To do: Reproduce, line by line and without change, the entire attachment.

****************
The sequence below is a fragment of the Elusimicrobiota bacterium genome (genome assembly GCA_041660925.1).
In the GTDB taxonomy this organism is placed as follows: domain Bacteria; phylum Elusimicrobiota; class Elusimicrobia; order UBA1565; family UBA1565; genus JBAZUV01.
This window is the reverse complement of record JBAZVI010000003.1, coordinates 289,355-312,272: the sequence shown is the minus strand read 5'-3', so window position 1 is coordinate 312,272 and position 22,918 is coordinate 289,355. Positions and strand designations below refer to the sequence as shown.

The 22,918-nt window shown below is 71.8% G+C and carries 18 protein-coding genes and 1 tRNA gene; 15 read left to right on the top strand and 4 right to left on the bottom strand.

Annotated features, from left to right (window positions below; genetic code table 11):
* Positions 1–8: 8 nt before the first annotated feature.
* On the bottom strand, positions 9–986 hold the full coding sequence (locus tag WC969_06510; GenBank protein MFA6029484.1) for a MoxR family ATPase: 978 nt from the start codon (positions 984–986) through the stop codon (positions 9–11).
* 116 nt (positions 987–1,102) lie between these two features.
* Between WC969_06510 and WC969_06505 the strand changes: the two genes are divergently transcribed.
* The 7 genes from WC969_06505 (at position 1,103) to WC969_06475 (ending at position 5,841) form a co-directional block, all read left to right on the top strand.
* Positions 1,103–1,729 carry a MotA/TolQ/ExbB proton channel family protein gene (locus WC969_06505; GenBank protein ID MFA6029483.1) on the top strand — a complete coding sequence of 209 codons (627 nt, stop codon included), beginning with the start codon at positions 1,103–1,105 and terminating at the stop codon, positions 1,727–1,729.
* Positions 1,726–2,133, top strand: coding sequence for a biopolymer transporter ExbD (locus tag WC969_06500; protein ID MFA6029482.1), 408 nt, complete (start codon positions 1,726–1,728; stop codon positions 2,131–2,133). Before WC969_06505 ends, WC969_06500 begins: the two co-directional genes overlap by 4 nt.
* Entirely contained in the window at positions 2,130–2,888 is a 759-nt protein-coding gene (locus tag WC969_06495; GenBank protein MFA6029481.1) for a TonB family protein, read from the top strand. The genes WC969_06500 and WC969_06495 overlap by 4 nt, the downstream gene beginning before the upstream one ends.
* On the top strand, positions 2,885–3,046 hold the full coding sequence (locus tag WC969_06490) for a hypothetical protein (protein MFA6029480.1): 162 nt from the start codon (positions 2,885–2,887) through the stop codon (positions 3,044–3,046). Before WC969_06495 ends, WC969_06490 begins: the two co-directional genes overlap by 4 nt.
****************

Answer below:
The sequence below is a fragment of the Elusimicrobiota bacterium genome (genome assembly GCA_041660925.1).
In the GTDB taxonomy this organism is placed as follows: domain Bacteria; phylum Elusimicrobiota; class Elusimicrobia; order UBA1565; family UBA1565; genus JBAZUV01.
This window is the reverse complement of record JBAZVI010000003.1, coordinates 289,355-312,272: the sequence shown is the minus strand read 5'-3', so window position 1 is coordinate 312,272 and position 22,918 is coordinate 289,355. Positions and strand designations below refer to the sequence as shown.

The 22,918-nt window shown below is 71.8% G+C and carries 18 protein-coding genes and 1 tRNA gene; 15 read left to right on the top strand and 4 right to left on the bottom strand.

Annotated features, from left to right (window positions below; genetic code table 11):
* Positions 1–8: 8 nt before the first annotated feature.
* On the bottom strand, positions 9–986 hold the full coding sequence (locus tag WC969_06510; GenBank protein MFA6029484.1) for a MoxR family ATPase: 978 nt from the start codon (positions 984–986) through the stop codon (positions 9–11).
* 116 nt (positions 987–1,102) lie between these two features.
* Between WC969_06510 and WC969_06505 the strand changes: the two genes are divergently transcribed.
* The 7 genes from WC969_06505 (at position 1,103) to WC969_06475 (ending at position 5,841) form a co-directional block, all read left to right on the top strand.
* Positions 1,103–1,729 carry a MotA/TolQ/ExbB proton channel family protein gene (locus WC969_06505; GenBank protein ID MFA6029483.1) on the top strand — a complete coding sequence of 209 codons (627 nt, stop codon included), beginning with the start codon at positions 1,103–1,105 and terminating at the stop codon, positions 1,727–1,729.
* Positions 1,726–2,133, top strand: coding sequence for a biopolymer transporter ExbD (locus tag WC969_06500; protein ID MFA6029482.1), 408 nt, complete (start codon positions 1,726–1,728; stop codon positions 2,131–2,133). Before WC969_06505 ends, WC969_06500 begins: the two co-directional genes overlap by 4 nt.
* Entirely contained in the window at positions 2,130–2,888 is a 759-nt protein-coding gene (locus tag WC969_06495; GenBank protein MFA6029481.1) for a TonB family protein, read from the top strand. The genes WC969_06500 and WC969_06495 overlap by 4 nt, the downstream gene beginning before the upstream one ends.
* On the top strand, positions 2,885–3,046 hold the full coding sequence (locus tag WC969_06490) for a hypothetical protein (protein MFA6029480.1): 162 nt from the start codon (positions 2,885–2,887) through the stop codon (positions 3,044–3,046). Before WC969_06495 ends, WC969_06490 begins: the two co-directional genes overlap by 4 nt.